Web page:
The article What Every Catholic Needs to Know about Funerals illustrates only a portion of the Order of Christian Funerals. In its full implementation, the OCF offers a profoundly robust and deeply pastoral celebration within the Vigil for the Deceased, the Church’s rite that may occur within the ‘wake’ in a funeral home or more potently celebrated within the church that will celebrate the Funeral Mass on the following day. Within a Vigil for the Deceased, opportunities exist for mourners to not only pray for the dead but embrace a confident message of hope and consolation without denying that the reality of death includes grief, pain and loss. The Church, ‘as a tender mother’ (OCF Decree xi) offers this pastoral-liturgical rite of the Vigil for the Deceased that acknowledges that the period of time ‘immediately following death is often one of bewilderment and may involve shock or heartrending grief for the family and close friends.’ (OCF 52)  For the people of God, the rite provides a gentle accompaniment in ‘their initial adjustment to the fact of death and to the sorrow this entails’ (OCF 52) within the context of scripture, psalm and hymnody, litany and prayer. The Vigil for the Deceased also affords the opportunity for mourners to share their narratives and remembrances of their deceased loved one after a prayer of intercession. (OCF 62), which eliminates the potential debacle of post-communion eulogizing at the celebration of the Funeral Mass. While 'remembrances' may be prohibited, denied or tolerated by pastors within funerals, the Church acknowledges that memory evokes grace and offers a pastoral opportunity for people to share their stories and memories of their deceased loved one within the context of prayer and support from the pastor and community within the context of the Vigil.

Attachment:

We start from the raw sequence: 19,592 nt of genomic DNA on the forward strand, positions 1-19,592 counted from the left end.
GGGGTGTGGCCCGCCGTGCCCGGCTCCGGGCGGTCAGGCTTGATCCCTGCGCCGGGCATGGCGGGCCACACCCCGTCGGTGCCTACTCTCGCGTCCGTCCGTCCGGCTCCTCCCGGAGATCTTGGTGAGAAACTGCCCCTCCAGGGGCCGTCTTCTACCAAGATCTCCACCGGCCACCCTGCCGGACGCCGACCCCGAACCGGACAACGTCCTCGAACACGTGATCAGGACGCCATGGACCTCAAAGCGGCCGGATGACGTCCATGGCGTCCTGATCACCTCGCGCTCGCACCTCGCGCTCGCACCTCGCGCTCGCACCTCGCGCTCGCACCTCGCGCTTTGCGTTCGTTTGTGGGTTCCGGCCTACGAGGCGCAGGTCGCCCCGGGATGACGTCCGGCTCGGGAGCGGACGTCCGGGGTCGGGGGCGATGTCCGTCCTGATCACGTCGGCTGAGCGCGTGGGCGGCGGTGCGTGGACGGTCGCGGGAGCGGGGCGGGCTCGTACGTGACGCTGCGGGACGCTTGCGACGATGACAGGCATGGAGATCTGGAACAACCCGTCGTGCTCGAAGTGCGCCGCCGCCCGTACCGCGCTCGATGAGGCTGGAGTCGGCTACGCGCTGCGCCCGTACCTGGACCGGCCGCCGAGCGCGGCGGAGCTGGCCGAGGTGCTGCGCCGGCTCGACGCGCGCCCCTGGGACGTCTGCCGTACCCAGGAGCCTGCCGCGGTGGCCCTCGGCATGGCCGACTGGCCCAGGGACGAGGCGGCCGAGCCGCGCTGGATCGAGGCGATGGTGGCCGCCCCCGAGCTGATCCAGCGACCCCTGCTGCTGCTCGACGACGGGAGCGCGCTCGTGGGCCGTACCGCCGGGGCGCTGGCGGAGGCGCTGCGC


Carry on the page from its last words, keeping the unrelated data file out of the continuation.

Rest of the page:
Might not a thoughtfully planned and beautifully executed celebration of the Vigil for the Deceased draw estranged Catholics into the realm of faith and awaken those to whom some kind of faith life has never been made available to them? Hearts open and become very vulnerable when death makes itself present; seize the day. The opportunity to celebrate the Rite of Penance also presents itself at a Vigil for the Deceased. Pastoral staffs need to attend not only the dead, but to the living who experience death that may 'bring about in the mourners possible needs for reconciliation." (OCF 53) The ENTIRE Order of Christian Funerals is something that every Catholic needs to know about, prepare for and be involved in, not just the Funeral Mass.


    Denise Morency Gannon